Joseph Campbell once said “We’re so engaged in doing things to achieve purposes of outer value that we forget the inner value, the rapture that is associated with being alive, is what it is all about”. My question for you is, what does perfection mean to you? Does it mean having the best job, the nicest car, the best reputation, the best looking partner, the most money? Maybe it means always being happy or always having the right things to say. Whatever it is, even if you had all of those things, would there always be something else?
There is nothing wrong with doing the best that you can, and being the best person that you can be. Part of what makes life interesting is making the very most out of what you have to work with. So what is it that floods you with this drive to always do better, be better, have more? And at the end of your days, after all of your efforts, what will you have to look back on? According to the Bible, a man referred to as King Solomon wrote “I have seen all the things that are under the sun; all of them are meaningless, a chasing after the wind”. I believe that there are two very different ways to strive for perfection. The first one is to follow your bliss, in a spirit of play-like an artist plays with the brush until she/he achieves mastery. The second type of perfection is only concerned with appeasing the ego and feels like work. What do I mean by “appeasing the ego”? The ego is your false sense of self, your illusions based on judgements you have placed on yourself. The person that you think that you are and the person you think other people think you are or should be. Underlying this type of illusion is a fundamental belief that unless you meet these conditions, you are not good enough, lovable, or acceptable.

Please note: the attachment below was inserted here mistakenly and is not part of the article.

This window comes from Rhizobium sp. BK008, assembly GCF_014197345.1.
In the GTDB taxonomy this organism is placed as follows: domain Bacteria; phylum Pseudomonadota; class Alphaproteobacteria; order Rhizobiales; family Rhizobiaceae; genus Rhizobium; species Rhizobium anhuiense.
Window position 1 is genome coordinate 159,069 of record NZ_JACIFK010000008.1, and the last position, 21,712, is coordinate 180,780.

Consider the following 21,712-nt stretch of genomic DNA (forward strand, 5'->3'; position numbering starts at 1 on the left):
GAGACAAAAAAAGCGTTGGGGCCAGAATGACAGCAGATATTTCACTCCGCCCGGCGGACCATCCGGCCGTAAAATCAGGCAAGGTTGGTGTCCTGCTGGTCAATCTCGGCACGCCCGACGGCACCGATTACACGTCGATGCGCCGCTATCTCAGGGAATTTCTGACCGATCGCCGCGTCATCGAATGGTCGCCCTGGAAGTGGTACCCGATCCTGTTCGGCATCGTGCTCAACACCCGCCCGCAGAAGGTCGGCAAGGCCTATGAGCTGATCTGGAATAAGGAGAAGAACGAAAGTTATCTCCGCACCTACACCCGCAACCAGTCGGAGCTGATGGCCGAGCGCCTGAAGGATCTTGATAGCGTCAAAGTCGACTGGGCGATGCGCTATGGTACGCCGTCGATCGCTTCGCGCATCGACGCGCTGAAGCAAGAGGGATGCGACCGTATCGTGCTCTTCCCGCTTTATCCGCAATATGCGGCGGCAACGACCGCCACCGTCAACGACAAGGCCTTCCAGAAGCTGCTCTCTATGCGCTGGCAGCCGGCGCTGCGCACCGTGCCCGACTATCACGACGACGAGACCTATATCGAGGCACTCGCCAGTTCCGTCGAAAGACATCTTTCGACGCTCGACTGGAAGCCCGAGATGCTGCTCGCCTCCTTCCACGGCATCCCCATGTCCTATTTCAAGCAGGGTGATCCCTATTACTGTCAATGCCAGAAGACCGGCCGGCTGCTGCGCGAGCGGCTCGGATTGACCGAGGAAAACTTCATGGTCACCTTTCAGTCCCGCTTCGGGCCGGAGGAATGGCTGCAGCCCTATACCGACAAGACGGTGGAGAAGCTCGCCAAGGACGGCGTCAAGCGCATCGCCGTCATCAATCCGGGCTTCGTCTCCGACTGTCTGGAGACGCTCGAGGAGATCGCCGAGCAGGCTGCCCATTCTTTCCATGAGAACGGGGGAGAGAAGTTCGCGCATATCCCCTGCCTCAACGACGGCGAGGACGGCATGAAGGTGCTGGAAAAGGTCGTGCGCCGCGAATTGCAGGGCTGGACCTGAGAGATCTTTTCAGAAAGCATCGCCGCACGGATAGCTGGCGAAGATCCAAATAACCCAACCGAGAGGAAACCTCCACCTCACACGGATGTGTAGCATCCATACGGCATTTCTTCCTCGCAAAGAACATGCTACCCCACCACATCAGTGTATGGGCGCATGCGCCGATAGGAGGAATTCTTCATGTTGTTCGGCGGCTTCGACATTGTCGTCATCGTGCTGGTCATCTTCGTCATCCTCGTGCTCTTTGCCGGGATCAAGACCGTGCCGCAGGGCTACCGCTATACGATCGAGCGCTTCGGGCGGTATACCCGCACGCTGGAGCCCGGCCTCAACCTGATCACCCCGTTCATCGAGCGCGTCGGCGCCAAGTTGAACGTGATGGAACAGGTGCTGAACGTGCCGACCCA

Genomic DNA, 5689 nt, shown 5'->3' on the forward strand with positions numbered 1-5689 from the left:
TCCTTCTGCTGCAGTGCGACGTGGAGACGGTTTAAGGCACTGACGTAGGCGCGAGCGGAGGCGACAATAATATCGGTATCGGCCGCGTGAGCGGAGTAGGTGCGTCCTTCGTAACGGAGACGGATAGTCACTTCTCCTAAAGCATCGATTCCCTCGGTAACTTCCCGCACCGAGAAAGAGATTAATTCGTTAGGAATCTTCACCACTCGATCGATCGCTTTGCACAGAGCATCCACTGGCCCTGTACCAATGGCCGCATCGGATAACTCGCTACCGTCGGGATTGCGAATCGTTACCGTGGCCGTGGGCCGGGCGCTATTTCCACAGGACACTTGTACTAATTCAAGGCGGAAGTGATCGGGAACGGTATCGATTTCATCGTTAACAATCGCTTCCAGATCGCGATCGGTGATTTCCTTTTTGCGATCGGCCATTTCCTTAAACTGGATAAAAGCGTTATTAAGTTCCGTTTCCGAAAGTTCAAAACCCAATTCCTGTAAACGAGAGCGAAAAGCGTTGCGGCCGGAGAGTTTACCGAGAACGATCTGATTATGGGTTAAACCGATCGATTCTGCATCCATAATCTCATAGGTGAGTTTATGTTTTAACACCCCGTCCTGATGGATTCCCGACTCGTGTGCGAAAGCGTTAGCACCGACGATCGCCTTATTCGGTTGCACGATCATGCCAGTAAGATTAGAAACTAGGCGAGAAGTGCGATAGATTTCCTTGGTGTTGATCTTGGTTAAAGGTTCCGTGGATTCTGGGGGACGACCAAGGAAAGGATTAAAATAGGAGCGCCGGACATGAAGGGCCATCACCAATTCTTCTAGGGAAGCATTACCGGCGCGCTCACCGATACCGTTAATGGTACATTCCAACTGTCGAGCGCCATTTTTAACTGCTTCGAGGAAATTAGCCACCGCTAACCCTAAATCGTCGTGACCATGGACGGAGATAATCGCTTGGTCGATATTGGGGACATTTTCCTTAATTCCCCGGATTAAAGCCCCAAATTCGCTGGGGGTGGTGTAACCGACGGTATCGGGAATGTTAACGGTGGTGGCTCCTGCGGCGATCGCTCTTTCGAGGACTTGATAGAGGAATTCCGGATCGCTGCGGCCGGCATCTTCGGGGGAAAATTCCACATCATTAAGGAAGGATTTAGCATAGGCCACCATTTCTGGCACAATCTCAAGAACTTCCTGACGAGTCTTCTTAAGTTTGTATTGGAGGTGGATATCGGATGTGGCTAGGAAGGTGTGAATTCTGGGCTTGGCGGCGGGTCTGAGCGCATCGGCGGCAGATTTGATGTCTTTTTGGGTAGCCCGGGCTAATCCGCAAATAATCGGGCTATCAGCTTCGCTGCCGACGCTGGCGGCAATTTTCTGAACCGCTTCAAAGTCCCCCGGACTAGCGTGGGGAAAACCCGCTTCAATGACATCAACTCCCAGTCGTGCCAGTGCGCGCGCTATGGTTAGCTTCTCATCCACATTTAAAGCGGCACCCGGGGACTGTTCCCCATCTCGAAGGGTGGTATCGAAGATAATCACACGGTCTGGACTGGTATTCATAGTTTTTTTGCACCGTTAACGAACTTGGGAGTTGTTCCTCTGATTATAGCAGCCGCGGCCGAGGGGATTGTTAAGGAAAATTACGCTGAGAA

Lao Tzu put it well when he said “What difference between success and failure? Must you value what others value, avoid what others avoid? How ridiculous!” If you are going to strive for mastery, at least do it for the right reasons, and do it in the spirit of play.
The truth is, in being in the moment, and following your bliss, you can find perfection-one moment at a time. Maybe not the perfect you thought you had to be, but who you were really meant to be.